How wide will the gates be flung open? Some in the health community are already working toward the day, expected soon, when rewritten regulations will allow hospitals, group plans and others to donate hardware, software and training to physicians without violating federal anti-kickback or physician self-referral laws.
But the American Hospital Association (AHA), the National Alliance for Health Information Technology and others say the exceptions that the Department of Health and Human Services (HHS) has proposed are not broad enough.
As part of the Medicare Modernization Act of 2003, Congress mandated that HHS relax rules to allow donations for e-prescribing. But HHS has gone farther under its authority to rewrite details of the anti-fraud rules. It has proposed more leeway for donations supporting electronic health records in general, to encourage adoption of the technology.
But, among the many other complaints, AHA notes that the proposals would not allow donations of software that includes administrative functions. The association points out that products on the market now increasingly integrate the two functions.
AHA also objects to the limitation of a hospital's donations to medical staff that furnish services at the hospital. With the increase in hospitalists and intensivists, it says, many doctors now admit patients, but other doctors care for the patients at the hospital. In those instances, information-sharing is even more important, the group argues.
Chantal Worzala, Ph.D., AHA senior associate director for policy, stresses that not all hospitals can donate these products, but many will and need greater assurance they will not be investigated for fraud. As hospitals discover the utility of electronic records, she says, "They now realize that actually sharing information with providers outside of their four walls would have even greater benefits."
On the other hand, David Brailer, M.D, Ph.D., President Bush's national coordinator for health IT, recently stressed to the National Committee on Vital and Health Statistics that opening the rules too far could lead to the abuses the laws were written to prevent, including physician's referring patients in exchange for gifts.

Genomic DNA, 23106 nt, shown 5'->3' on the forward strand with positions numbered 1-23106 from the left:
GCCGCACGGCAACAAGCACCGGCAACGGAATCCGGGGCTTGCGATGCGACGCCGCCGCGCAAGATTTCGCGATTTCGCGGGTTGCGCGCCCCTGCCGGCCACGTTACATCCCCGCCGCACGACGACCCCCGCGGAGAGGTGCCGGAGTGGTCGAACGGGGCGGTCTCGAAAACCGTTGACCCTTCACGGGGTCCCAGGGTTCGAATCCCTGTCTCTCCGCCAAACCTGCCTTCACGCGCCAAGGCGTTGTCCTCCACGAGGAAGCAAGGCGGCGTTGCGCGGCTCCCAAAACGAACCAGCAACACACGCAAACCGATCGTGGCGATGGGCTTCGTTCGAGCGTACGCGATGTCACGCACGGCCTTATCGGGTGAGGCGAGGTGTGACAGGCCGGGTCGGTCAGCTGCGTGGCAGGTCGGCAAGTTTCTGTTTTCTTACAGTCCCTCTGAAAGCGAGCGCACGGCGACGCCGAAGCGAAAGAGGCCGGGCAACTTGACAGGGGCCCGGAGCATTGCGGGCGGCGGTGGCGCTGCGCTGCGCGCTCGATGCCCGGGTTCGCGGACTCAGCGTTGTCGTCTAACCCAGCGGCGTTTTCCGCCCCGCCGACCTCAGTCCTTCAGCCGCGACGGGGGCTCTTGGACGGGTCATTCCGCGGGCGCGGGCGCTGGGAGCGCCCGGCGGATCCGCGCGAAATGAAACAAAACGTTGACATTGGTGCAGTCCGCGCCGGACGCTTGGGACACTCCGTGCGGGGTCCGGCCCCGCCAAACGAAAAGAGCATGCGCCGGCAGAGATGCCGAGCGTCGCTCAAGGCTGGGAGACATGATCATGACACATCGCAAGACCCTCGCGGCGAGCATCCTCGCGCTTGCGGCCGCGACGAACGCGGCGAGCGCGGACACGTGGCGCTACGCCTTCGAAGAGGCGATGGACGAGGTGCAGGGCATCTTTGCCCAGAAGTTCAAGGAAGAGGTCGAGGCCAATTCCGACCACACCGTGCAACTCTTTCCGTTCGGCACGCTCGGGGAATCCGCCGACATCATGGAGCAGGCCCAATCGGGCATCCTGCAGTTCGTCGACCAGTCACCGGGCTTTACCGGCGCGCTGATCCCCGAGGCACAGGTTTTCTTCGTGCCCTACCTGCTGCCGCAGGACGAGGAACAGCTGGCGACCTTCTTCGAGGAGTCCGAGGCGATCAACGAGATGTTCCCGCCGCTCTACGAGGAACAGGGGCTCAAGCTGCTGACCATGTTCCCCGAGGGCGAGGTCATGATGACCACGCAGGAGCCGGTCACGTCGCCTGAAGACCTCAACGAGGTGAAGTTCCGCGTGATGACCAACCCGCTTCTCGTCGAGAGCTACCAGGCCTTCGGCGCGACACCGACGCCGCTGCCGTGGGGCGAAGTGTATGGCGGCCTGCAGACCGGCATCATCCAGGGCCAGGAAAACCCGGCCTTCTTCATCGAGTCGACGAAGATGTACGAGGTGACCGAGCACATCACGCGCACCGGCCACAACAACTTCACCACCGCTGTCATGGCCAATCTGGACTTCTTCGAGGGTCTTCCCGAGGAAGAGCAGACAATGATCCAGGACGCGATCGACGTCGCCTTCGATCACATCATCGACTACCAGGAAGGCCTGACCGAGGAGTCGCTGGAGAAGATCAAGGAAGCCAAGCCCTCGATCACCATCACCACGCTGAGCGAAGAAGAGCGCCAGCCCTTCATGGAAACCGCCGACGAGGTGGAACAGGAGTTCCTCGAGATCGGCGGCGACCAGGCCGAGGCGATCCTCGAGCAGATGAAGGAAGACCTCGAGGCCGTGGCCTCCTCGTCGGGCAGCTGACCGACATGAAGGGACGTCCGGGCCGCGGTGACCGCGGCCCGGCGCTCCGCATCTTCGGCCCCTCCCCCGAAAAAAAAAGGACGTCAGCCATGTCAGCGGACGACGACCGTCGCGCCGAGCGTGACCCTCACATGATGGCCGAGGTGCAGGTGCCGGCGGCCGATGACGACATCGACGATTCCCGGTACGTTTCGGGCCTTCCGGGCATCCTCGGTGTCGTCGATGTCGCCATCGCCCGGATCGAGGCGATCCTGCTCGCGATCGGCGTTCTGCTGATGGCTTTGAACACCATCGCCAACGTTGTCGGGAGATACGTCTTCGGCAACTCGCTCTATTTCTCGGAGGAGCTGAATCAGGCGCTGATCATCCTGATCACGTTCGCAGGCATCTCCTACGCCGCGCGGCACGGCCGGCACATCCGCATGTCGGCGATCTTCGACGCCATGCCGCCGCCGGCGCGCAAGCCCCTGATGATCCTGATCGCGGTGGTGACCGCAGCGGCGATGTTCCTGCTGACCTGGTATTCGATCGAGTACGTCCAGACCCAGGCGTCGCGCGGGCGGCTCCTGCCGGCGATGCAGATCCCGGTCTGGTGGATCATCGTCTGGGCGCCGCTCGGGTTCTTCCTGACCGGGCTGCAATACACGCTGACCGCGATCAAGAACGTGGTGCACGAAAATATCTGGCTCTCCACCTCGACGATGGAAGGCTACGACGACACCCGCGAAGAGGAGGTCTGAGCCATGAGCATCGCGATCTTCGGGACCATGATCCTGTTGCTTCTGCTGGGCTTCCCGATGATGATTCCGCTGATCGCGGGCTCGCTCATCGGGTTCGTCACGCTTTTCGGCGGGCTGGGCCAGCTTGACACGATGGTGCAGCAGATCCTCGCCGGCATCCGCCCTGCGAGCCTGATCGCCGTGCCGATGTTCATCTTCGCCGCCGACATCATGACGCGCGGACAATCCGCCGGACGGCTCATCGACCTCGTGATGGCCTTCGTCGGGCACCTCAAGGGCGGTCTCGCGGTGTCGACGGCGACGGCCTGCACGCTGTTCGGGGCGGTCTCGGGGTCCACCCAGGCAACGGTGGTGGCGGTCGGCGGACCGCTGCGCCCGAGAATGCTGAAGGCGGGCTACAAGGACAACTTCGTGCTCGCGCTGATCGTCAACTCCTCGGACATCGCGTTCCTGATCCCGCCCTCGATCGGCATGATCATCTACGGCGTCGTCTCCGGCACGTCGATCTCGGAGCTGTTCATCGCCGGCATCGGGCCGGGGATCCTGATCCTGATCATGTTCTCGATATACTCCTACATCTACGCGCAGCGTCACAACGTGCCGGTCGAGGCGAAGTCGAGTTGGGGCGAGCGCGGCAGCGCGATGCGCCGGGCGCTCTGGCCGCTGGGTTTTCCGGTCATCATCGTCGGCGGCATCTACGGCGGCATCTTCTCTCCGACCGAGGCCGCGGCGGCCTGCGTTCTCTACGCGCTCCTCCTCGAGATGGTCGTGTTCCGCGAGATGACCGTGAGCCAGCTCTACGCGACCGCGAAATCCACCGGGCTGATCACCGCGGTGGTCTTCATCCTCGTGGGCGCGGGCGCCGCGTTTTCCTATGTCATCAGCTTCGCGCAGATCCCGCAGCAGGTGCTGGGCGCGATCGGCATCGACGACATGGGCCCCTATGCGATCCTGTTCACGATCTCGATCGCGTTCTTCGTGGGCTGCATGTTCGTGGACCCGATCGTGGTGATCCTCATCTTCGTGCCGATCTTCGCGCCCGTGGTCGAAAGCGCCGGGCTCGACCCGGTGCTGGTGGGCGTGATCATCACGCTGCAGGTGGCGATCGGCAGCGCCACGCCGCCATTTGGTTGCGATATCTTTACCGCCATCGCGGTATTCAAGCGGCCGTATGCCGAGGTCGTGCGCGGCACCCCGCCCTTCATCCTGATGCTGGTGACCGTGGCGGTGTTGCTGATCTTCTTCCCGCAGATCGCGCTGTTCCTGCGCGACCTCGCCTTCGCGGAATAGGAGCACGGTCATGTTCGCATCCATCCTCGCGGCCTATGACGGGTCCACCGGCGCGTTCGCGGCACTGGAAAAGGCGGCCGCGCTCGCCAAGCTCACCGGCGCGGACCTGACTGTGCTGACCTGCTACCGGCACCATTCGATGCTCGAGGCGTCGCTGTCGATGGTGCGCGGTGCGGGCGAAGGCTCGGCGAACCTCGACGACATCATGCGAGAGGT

David Kibbe, M.D., M.B.A., of the AmericanAcademy of Family Physicians, says his center is already advising doctors and hospitals on connected systems, including the anticipated donations. But Kibbe, who heads the group's center for IT, emphasizes there is "something of a divide" between vendors that serve hospitals and those that serve outpatient and ambulatory care environments. In light of some companies' impressive innovations, he says, it's important to preserve physicians' choice of using those products "sold by companies that really understand ambulatory care, workflow and communication processes much better than others."
One important aspect of the HHS proposals is the plan to use the rules to encourage interoperability of electronic records. In the future, after HHS adopts a standard for certifying electronic health records, any donations would have to meet that certification. And the certification will include a stamp of approval for interoperability. The private Certification Commission on Health Information Technology is currently working under a federal contract to create a model certification process.
The rules were proposed in the Oct. 11 Federal Register, with two agencies within HHS — the Centers for Medicare and Medicaid Services and the Office of Inspector General — each presenting draft regulations. (Federal Register at www.gpoaccess.gov). Although the proposals contain many pages of government lingo, they include a table with an overview of who could give what to whom.
As of February, HHS staff were still mulling the lengthy comments from numerous industry segments. No one was predicting when they will publish the final regulations, and the rules could change before they are final. Brailer has indicated the agency published the draft with the full intention of carefully weighing issues brought to light during the comment process.
Kathryn Foxhall is a freelance writer based in Hyattsville, Md.
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